Outside Business Journal

RIP, Inge Perkins

Perhaps less widely known than her partner, Hayden Kennedy, Inge Perkins was a climbing force in her own right

Kristen Kuchar

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The outdoor industry is devastated after the gut-wrenching news of famous climber Hayden Kennedy’s death. After his father, Michael Kennedy, confirmed his death, we also learned that his partner, Inge Perkins, had died in the avalanche.

The 23-year-old climber and backcountry skier was passionate and accomplished and Mystery Ranch ambassador. Some of the routes she was most proud of include Rodeo Free Europe (14a), Wild Iris; Manhattan Project (14a), The Fins; Vesper (14a), The Fins; The Strawberry Roan (13c/d), Little Popoagie; No Country for Old Men (5.11, trad, 14+ pitches), The Black Canyon; Roadside Prophet (14a), Rifle; and Hook, Line, and Sinker (5.12, 1800’), Mt. Hooker, Wind Rivers.

“Beyond her athletic prowess in the mountains, Inge was one of the most genuinely kind and caring souls I’ve ever had the pleasure of knowing,” says Kris Hampton, founder, owner and head coach at Power Company Climbing.

“She wrote letters and thank you notes, and sent post cards when she traveled. Inge valued the friendships and the experience over anything else, and she cultivated those at all moments. I truly can’t say enough about how exceptional she was.”

Hampton says working with her was an incredibly rewarding challenge. “We found each other when I was getting started, and she was first thinking of her future as a mountain athlete. We took a chance on each other, and we grew together as a result. I can now trace a direct line from Inge to many of my current clients.”

Hampton says Perkins’s school, work, adventure, and training schedule was challenging, but she happily embraced it, and excelled at all of it.

“We just sat down together a few weeks ago to discuss future goals and ideas about how to reach them, and it breaks my heart to know that this community won’t get to see her achieve those goals. Her ascents and feats in the mountains will be legendary, and it’s a devastating loss for the outdoor community.”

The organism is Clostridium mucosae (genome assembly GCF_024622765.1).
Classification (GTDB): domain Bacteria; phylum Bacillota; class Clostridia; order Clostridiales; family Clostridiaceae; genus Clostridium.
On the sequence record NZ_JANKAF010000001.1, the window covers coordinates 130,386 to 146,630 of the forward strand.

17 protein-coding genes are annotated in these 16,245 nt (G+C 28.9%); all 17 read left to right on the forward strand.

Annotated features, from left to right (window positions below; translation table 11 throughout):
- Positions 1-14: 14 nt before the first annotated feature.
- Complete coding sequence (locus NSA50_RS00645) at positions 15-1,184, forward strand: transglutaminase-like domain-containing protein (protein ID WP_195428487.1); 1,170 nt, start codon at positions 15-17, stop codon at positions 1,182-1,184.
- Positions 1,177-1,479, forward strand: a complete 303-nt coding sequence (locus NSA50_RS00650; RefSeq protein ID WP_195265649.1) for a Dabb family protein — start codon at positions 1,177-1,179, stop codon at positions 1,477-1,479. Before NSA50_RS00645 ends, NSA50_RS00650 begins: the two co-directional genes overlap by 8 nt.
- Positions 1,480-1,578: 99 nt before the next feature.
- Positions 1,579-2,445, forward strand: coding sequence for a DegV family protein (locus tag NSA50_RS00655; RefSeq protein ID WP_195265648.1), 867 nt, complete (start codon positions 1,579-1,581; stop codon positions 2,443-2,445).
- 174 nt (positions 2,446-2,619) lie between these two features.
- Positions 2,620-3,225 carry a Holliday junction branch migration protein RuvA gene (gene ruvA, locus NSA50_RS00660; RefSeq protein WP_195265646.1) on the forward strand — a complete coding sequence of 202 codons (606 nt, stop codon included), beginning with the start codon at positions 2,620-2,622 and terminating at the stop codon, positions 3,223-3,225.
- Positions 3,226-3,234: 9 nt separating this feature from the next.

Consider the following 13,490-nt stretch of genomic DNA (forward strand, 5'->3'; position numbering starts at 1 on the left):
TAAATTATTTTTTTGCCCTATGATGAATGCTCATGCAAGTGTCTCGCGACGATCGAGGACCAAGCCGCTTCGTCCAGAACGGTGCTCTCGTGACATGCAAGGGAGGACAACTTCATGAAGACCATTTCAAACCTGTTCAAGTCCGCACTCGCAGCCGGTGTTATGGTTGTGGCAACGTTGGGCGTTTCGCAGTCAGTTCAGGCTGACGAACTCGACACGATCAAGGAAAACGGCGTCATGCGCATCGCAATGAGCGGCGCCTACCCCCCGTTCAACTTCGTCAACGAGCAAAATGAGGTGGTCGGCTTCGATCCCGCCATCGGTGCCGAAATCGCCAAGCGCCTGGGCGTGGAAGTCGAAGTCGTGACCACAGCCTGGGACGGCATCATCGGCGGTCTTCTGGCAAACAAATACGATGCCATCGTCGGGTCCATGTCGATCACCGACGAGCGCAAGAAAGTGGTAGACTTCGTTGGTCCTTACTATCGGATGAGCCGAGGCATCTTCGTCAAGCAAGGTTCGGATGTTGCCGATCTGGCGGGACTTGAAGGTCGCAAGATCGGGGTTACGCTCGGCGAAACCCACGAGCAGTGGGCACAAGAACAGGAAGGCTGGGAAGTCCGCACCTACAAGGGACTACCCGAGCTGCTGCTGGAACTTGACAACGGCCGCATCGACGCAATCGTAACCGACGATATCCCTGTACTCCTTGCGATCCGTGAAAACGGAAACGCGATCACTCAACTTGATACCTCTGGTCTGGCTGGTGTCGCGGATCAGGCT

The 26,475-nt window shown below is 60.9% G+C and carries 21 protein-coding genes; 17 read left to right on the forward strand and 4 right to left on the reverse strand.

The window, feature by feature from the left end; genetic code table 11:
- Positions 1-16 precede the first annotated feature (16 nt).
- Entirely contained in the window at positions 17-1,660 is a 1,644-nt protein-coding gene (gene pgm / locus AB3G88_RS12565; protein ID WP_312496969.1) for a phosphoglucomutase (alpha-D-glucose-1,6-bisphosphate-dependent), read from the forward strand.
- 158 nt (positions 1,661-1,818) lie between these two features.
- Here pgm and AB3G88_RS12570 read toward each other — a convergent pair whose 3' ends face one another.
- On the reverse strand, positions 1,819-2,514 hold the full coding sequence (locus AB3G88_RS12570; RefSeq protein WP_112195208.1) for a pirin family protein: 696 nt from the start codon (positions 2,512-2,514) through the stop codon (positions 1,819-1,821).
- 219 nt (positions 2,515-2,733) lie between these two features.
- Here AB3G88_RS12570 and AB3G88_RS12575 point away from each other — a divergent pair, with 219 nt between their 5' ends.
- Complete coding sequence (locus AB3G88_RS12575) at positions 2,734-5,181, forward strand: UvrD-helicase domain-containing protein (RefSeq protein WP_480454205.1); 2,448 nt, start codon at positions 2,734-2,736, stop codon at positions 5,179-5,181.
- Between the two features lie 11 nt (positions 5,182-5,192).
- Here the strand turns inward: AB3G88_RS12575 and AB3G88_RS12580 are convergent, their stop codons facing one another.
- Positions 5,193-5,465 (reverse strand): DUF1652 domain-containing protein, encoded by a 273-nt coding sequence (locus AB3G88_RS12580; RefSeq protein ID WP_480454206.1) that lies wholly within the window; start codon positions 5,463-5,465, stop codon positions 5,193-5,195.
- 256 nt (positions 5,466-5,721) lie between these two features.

According to Climbing Magazine, she redpointed 5.14 sport, climbed long, hard routes in Colorado’s Black Canyon, and fired 5.12 on 1,800-foot Mount Hooker in Wyoming. One in-a-week accomplishment included ticking both the 5.14 sport climb, Vesper, at the Fins in Montana, and backcountry skiing a 20-mile traverse with 13,000 feet of elevation gain. She topped podiums at bouldering, deep water soloing, and Randonee (ski mountaineering) championships.

Perkins was studying mathematics and education at Montana State University. She and Kennedy had moved to Bozeman while she worked towards her bachelor’s degree, and she was also a climbing coach and math tutor.

Perkins and Kennedy were skiing on Imp Peak in the southern Madison Range when an avalanche was triggered. Perkins was completely buried by the snow, and Kennedy was partially buried. Her body was recovered on Monday by the Gallatin National Forest Avalanche Center.

We are reminded even more how her life was cut way too short by her aspirations on her Mystery Ranch Ambassador page.

“The biggest motivation for me to be in the best shape I can be has consistently been my desire to be able to climb lines that inspire me wherever I go,” she said. “As my love for climbing and skiing grows, my dream is to intertwine the two more and more as well as use my drive to push myself in these pursuits as a means to explore magical corners of the world while sharing the excitement with others.”

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